2 Types of Grosbeaks in Florida! (ID Guide)

What kinds of grosbeaks can you find in Florida?

Common Grosbeaks in Florida

The name “Grosbeak” may imply that their beaks are gross, but they are anything but that.

In actuality, the meaning of the name comes from the Latin words “gros” and “beccus,” meaning “large beaks.” This name is fitting since these beautiful birds rely on their thick bills to crack open nuts and seeds.

Luckily, all types of grosbeaks in Florida visit bird feeders, so you have a good chance of attracting multiple species to your yard. If you’re lucky, you may even see a grosbeak at my bird feeding station right now! I have a LIVE high-definition camera watching my bird feeders 24/7. 🙂

Here are the TWO types of grosbeaks that live in Florida:

#1. Rose-breasted Grosbeak

  • Pheucticus ludovicianus

Types of Grosbeaks found in Florida

Identifying Characteristics:

  • Stocky birds with a large, triangular bill. About the size of an American Robin.
  • Males have black backs and wings, with a distinctive red mark on their white breast.
  • Females are heavily streaked with a white eyebrow and a pale bill.

It’s easy to see how these beautiful grosbeaks got their name. One look at the males, and you’ll immediately notice the bright red plumage topping their white breasts. On the other hand, females can be difficult to identify, as they look similar to many other birds.

Rose-breasted Grosbeaks are common visitors to feeders in Florida!

They use their huge triangular bill to crack open sunflower seeds. I’ve never seen one of these grosbeaks use a tube feeder; I don’t think the perches provide enough space for them. So instead, the best feeders to attract them are hoppers, platforms, or trays.

Rose-breasted Grosbeak Range Map

Rose-breasted Grosbeak males sing to establish territories and attract females. Unfortunately, when the female shows up, the male sometimes plays hard-to-get, rejecting her for a day or two before finally accepting her as a mate! But to make up for this behavior, they give the females a break and help sit on the nest to keep the eggs warm.

Rose-breasted Grosbeaks are known for their beautiful song. It sounds similar to an American Robin but better! Listen for a long series of notes that rise and fall. If you hear one, make sure to look for the male singing from an elevated perch.

YouTube video

#2. Blue Grosbeak

  • Passerina caerulea

Grosbeaks species that live in Florida

Identifying Characteristics:

  • Stocky grosbeak with a huge, triangular bill.
  • Males are deep, rich blue with a tiny black mask in front of the eyes, chestnut wing bars, and a black and silver beak.
  • Females are primarily cinnamon-brown. The color is richer on the head, paler on the underparts; their tails are bluish.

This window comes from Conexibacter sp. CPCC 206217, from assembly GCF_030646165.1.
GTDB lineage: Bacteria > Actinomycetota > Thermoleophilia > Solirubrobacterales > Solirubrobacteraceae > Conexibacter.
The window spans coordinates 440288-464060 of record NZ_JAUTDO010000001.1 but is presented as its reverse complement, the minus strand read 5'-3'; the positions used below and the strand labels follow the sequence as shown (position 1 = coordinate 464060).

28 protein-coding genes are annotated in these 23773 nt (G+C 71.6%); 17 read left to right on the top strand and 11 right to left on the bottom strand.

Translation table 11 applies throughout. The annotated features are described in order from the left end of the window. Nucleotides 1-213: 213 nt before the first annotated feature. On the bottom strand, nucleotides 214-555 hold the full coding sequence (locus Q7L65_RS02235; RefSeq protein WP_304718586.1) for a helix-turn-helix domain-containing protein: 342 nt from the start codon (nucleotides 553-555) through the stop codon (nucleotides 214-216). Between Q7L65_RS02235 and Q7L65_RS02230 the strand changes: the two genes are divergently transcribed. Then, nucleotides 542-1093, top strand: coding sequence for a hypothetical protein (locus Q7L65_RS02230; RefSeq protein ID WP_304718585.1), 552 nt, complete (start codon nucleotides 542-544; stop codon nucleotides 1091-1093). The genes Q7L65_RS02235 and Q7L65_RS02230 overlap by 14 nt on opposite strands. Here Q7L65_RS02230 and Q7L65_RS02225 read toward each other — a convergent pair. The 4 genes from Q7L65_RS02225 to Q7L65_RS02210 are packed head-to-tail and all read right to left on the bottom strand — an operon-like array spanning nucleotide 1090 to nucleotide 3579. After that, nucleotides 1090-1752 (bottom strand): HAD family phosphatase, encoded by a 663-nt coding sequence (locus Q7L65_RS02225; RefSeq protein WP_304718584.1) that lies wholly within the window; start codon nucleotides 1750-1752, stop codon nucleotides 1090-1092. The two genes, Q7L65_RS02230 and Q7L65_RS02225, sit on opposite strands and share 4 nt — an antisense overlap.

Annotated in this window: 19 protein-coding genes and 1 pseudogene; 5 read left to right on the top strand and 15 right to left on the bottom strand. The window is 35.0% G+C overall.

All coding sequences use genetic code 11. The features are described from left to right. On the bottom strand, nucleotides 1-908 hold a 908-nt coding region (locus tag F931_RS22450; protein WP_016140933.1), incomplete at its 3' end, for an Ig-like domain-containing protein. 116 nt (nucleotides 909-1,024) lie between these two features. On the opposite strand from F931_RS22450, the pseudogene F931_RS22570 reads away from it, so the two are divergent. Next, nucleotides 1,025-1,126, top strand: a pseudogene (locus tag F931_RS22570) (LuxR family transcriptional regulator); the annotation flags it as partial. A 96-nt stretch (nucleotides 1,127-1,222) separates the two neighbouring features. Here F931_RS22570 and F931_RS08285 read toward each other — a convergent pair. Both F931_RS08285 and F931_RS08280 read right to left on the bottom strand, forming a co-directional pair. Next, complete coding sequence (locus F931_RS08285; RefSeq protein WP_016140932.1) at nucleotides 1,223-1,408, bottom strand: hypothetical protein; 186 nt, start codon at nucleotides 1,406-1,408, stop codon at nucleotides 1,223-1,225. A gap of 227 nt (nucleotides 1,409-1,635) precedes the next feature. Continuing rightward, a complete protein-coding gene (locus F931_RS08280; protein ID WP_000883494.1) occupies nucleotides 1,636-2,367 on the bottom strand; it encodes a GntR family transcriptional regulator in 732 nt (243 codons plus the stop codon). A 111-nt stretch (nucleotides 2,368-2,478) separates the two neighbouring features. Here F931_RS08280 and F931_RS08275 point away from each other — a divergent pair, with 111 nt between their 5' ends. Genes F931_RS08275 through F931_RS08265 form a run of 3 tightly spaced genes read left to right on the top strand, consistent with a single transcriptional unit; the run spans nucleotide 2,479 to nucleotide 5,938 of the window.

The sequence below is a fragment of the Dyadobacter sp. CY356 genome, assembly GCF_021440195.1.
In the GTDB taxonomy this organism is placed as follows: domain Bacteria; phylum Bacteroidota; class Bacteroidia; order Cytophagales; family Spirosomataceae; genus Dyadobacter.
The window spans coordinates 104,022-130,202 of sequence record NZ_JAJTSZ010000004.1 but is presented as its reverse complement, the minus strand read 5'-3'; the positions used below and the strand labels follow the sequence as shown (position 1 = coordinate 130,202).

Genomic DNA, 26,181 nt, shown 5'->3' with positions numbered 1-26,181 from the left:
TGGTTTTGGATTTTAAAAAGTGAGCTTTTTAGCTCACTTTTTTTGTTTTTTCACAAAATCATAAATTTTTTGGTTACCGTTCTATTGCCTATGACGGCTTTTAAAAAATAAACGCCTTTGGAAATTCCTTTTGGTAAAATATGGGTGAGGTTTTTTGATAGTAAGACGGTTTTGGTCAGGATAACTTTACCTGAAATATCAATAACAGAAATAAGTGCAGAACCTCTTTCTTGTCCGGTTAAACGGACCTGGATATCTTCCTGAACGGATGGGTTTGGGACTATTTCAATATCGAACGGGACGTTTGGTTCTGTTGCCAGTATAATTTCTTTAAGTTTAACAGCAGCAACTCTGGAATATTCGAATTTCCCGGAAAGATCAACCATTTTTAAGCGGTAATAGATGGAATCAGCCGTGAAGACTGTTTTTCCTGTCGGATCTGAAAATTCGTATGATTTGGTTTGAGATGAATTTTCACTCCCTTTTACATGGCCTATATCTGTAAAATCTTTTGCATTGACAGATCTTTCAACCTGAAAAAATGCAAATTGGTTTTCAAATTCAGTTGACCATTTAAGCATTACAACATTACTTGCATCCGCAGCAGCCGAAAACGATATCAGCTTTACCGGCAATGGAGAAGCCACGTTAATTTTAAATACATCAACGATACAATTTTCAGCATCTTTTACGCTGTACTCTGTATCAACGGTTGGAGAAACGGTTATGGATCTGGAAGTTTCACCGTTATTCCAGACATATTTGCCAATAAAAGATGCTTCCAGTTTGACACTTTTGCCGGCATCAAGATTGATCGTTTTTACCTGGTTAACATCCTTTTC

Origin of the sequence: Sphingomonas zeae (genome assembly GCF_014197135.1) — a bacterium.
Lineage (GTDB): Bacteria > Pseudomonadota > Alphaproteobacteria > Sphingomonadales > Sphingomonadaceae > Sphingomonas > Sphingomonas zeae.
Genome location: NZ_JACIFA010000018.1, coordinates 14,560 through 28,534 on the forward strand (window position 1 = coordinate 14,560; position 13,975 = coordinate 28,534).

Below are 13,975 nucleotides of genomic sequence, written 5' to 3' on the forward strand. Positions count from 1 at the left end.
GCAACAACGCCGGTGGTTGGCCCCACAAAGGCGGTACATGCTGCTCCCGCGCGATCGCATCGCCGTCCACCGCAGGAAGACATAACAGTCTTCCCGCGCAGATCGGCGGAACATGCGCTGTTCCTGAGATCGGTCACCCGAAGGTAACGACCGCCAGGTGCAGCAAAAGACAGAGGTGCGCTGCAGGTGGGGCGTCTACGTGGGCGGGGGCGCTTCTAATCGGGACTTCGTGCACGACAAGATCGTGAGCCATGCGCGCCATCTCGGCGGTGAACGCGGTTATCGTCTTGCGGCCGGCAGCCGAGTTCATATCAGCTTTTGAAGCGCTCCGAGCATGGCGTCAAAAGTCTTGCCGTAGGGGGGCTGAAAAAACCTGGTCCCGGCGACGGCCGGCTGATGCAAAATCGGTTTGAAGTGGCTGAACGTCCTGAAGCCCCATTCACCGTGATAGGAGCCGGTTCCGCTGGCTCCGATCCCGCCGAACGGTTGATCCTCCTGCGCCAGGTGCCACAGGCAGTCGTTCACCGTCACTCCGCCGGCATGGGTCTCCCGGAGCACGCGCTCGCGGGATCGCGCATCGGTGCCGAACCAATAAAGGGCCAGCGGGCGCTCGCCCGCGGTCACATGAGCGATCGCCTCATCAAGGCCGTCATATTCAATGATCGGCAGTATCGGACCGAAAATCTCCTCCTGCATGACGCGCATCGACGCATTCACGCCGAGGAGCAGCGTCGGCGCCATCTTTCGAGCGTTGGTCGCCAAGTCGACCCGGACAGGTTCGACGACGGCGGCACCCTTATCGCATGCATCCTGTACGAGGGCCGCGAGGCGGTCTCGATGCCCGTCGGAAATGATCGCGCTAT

Blue Grosbeaks visit bird feeders in Florida that offer sunflower seeds. To help them feel more protected, place your feeding station near shrubs and other brush. You’ll typically hear them singing before you see them.

Blue Grosbeaks Range Map

Blue Grosbeaks are very shy, especially around humans, which makes them challenging to observe. Interestingly, both males and females have a weird habit of twitching their tails sideways, although the reason for this behavior is unknown.

Blue Grosbeaks have also been known to “sidle,” where they walk sideways along branches, as seen in parrots.

Listen below as the male Blue Grosbeak sings a musical warble that lasts for 2 or 3 seconds.

YouTube video

Which of these grosbeaks have you seen before in Florida?

Leave a comment below!

The range maps above were generously shared with permission from Birds of the World, published by the Cornell Lab of Ornithology. I use their site OFTEN to learn new information about birds!

To learn more about other birds that live near you, check out these guides!

Leave a Reply

Your email address will not be published. Required fields are marked *


  1. I have 3 males and 3 female Red-Breasted Grosbeaks at my feeder today in Palm Harbor, Fl. near Tampa Bay not to be confused with the other side of the State. Has anyone seen any blue ones in this area?

  2. I’m in Venice, FL. For the first time, I saw a beautiful male, rose breasted grosbeak at my birdfeeder, yesterday, May 3, 2023.

  3. I live Sebring, FL i had a male rose breasted grosbeak in my backyard feeder today.

  4. I have a RBG make at my feeder he’s been around for a month now! I’m in a Santa Rosa Beach, FL

  5. Rose-breasted grosbeak in our yard today, in Dunedin, FL. Observing the birds at feeders but have not seen him visit them yet, likely because they are filled with safflower seed, to discourage squirrels.

  6. I had a flock of 10 or 12 rose breasted grosbeaks yesterday, 4 of which were male. They were eating sunflower seeds i had thrown on the ground.They are stunning! Ft. Myers. Fl

  7. I live in Pensacola Florida and this is the first time I have seen the blue grosbeak and the rose breasted grosbeak on my feeders. It is cooler than average this year, so I’m assuming that might have something to do with it. They are absolutely beautiful birds.

    1. I live in pensacola florida too. First time I have ever seen a rose breasted grosbeak at my feeder was today.